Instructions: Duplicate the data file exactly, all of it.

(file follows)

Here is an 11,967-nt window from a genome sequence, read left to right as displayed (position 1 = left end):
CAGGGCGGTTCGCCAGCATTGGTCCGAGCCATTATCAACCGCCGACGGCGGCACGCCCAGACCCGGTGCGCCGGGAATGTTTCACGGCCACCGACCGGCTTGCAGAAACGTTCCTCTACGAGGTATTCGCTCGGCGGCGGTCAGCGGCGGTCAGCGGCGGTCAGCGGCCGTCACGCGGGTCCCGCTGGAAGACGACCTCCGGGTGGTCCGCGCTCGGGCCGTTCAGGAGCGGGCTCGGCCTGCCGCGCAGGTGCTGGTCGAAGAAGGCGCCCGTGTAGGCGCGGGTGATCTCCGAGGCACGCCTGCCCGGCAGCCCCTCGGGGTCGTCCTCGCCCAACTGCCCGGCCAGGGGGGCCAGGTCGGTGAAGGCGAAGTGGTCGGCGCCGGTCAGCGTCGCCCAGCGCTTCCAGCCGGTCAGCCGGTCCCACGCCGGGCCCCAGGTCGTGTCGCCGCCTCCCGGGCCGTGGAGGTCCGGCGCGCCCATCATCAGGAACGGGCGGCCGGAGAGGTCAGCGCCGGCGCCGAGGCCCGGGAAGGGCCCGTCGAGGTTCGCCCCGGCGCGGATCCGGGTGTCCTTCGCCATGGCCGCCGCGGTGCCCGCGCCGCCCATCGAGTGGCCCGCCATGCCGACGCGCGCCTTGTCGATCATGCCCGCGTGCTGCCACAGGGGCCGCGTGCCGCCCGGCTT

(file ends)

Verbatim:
Here is an 11,967-nt window from a genome sequence, read left to right as displayed (position 1 = left end):
CAGGGCGGTTCGCCAGCATTGGTCCGAGCCATTATCAACCGCCGACGGCGGCACGCCCAGACCCGGTGCGCCGGGAATGTTTCACGGCCACCGACCGGCTTGCAGAAACGTTCCTCTACGAGGTATTCGCTCGGCGGCGGTCAGCGGCGGTCAGCGGCGGTCAGCGGCCGTCACGCGGGTCCCGCTGGAAGACGACCTCCGGGTGGTCCGCGCTCGGGCCGTTCAGGAGCGGGCTCGGCCTGCCGCGCAGGTGCTGGTCGAAGAAGGCGCCCGTGTAGGCGCGGGTGATCTCCGAGGCACGCCTGCCCGGCAGCCCCTCGGGGTCGTCCTCGCCCAACTGCCCGGCCAGGGGGGCCAGGTCGGTGAAGGCGAAGTGGTCGGCGCCGGTCAGCGTCGCCCAGCGCTTCCAGCCGGTCAGCCGGTCCCACGCCGGGCCCCAGGTCGTGTCGCCGCCTCCCGGGCCGTGGAGGTCCGGCGCGCCCATCATCAGGAACGGGCGGCCGGAGAGGTCAGCGCCGGCGCCGAGGCCCGGGAAGGGCCCGTCGAGGTTCGCCCCGGCGCGGATCCGGGTGTCCTTCGCCATGGCCGCCGCGGTGCCCGCGCCGCCCATCGAGTGGCCCGCCATGCCGACGCGCGCCTTGTCGATCATGCCCGCGTGCTGCCACAGGGGCCGCGTGCCGCCCGGCTT